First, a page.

He was a "seeker of truth". In fact, he was searching for the "true" religion!

    He developed an approach that intrigued me.

    He liked to read what he called "opposites".

    For example, when he wanted to study the Trinity he picked a "pro" and a "con" and read them one after the other.

    He said it was so that he would understand where the conflict was.

    Years later, I got interested in Thomas Edward Lawrence (Lawrence of Arabia). There were about 40 books on just this one man! But, the opinions of him were all over the map. This seemed strange to me. So I picked two of the polar opposites. One by Anthony Nutting and one by Lowell Thomas. That started me down a road I've travelled ever since.

    When I read about a person I pick the most divergent ones first and list the "issues of conflict". Then, I'll continue reading while remaining alert to the dissonant issues as they arrive and depart.

    Want to know what, if anything, I have discovered?

    HOW THE ISSUE IS FRAMED makes all the difference. The information (or even facts) is secondary!

    A convincing writer defines what it is you must find important and diminishes what you should ignore or downplay.

    If you remove the adjectives from a polemicist's writing you pull their fangs.

    Modifiers are the daggers and poison.

    In the bookstore where I work I get quite a few people who ask for recommendations of what to buy. In the five years I've been doing this I have NEVER ONCE had a customer actually buy what I suggested!

    People tend to be comfortable reinforcing what they already think (or think they should think).

    Reading outside the comfort zone creates too much "thought" to deal with and no mechanism for resolution.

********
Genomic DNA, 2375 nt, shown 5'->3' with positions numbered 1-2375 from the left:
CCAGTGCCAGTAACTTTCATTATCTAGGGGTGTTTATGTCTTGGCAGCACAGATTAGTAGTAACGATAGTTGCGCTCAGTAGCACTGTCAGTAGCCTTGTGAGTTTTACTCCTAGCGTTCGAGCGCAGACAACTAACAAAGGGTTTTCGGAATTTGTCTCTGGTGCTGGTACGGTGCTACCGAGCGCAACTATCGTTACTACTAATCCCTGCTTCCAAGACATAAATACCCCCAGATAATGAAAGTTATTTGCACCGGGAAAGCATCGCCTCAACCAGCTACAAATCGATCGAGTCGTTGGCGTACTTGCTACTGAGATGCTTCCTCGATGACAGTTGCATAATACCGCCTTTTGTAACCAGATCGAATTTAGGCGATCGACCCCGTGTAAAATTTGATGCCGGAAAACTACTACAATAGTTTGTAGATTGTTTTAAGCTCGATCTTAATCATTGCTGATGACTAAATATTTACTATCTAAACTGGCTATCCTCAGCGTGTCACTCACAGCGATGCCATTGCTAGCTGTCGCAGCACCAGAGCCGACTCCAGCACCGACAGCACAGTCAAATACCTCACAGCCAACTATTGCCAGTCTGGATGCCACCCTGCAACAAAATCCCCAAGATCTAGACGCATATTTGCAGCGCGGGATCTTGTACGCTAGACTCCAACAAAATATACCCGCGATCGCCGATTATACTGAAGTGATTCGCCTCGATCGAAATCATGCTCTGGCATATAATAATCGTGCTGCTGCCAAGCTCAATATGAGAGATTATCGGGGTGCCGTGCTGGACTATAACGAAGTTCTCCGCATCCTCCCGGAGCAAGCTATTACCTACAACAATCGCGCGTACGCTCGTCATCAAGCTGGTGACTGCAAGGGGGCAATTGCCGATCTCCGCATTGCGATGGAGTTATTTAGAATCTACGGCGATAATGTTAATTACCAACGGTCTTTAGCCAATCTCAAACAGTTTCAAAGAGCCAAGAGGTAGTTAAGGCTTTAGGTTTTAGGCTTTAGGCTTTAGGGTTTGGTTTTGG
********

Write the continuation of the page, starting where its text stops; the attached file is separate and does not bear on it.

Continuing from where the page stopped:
Better the devil you know than the devil you don't know.

  • beksbks

    Jeff I used to work for one of the big guys. Before they darn near took over the market, I think your experience might have been different. That crap sells, just like the "self improvement" section. The mega store hive mind culture.

    I urge you to support the little guys whenever possible.

  • BurnTheShips

    I generally stay away from these polemics, whether or not I perceive them to be on my side of a debate. I read more important stuff when I can. I can look at my bookshelf as I write this, and I see everything from economics treatises, (auto) biographies of notable persons of the past from Franklin to Spinoza to Schumpeter, histories, science popularizations, many literature classics (was Shakespeare human?).....along with a a large representation of Bibles and their commentaries... Christian classics from Augustine to C.S Lewis and recently uncovered gnostic libraries...nestled along a shelf with writings by the AC Graylings and the Richard Dawkinses....I Ching and Tibetan book of the dead....and a Koran to top it off...to a shelf full of sci-fi novels, as well as a very large technical library covering everything from programming languages to operating systems, along with travel, auto repair, gardening, boating, shooting, fishing, and survival guides. I've got books that show me everything from how to shoe a horse to how to organize a national economy.


  • compound complex
    compound complex

    Thank you for this thread, Jeff.

    I wait to buy the pricey tomes for a dollar at Friends of the Library sales, or get-a-bag-o'-books-for-a-song at little book stores. My greatest recent find was My Several Worlds, 1954, by Pearl S. Buck. It is identical to my mother's now departed copy. Original price: $5.00. Mine: $1.00.

    I recently put up three more freestanding bookshelves to house boxed books and magazines years in the waiting for display and my perusal. What a joy!



  • sooner7nc

    The last time I was in a bookstore (this afternoon) I was confronted by the biggest fat guy I've seen in quite a while who ran me out of the martial arts corner of the sports section.

    By the way Terry, I didn't see you there. And no I'm not stalking you. My son's in Cooks with kidney problems and I wanted to get away for a while during the my wife sat with him. Sorry I missed you.

Share this